Emancipation Park showcases an 11ft bronze sculpture, created by acclaimed Jamaican artist, Laura Facey. The prominent sculpture, named ‘Redemption Song’ is of a black male and female looking up to the skies. It symbolizes a triumphant rise from the horrors of slavery.
The large, creaky, colonial-era wooden house where Bob Marley lived and recorded from 1975 until his death in 1981, is Kingston’s most-visited site. Today the house functions as a tourist attraction, museum and shrine, and much remains as it was in Marley’s day.
The Royal Botanical Gardens, commonly called "Hope Gardens", occupies 200 acres of land. The Blue Mountains form a spectacular visual backdrop to this quiet space. At the north end of the gardens, there is a large beautiful lake with a restored ancient bridge over it.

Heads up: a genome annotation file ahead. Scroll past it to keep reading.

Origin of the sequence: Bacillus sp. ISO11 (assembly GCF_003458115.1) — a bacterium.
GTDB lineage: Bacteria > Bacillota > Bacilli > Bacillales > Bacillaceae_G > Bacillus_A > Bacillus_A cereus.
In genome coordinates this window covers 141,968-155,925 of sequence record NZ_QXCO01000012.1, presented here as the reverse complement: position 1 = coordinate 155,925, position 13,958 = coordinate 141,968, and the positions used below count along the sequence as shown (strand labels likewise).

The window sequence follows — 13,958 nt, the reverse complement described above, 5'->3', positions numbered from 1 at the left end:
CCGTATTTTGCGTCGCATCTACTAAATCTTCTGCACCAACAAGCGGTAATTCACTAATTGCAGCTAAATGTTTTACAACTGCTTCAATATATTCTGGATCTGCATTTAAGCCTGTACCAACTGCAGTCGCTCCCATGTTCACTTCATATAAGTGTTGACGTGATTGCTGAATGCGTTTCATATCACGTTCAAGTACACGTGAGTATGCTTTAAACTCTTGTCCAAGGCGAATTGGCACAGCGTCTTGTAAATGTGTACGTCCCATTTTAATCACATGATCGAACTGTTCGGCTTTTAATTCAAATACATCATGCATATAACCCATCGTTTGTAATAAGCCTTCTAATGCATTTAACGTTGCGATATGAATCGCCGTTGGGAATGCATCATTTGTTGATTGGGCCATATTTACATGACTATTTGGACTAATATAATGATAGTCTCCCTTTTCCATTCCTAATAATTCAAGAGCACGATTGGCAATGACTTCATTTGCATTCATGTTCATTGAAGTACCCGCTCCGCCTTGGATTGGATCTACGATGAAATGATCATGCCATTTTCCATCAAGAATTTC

This popular spot has broken the barriers of a casual eatery and sports bar & lounge. It is the flagship restaurant of the greatest sprinter and fastest man in the world, legendary Olympic record holder Usain Bolt. The almost stadium-like presence occupies over 7,000 square feet of space.
The stately Devon House mansion was the home of Jamaica’s first black millionaire, George Stiebel. It now houses the World famous Devon House Ice Cream shop, an iconic walk-in restaurant which offers sundaes and ice creams, featuring flavors of international favorites.
Looking to spice up those taste buds of yours for lunch or dinner? Well, look no further. Pepperwood is a genuine Jamaican culinary experience. The jerk chicken and pork is exquisite — seasoned and smoked over sweetwood, the meat is tasty and tender and carries quite a kick.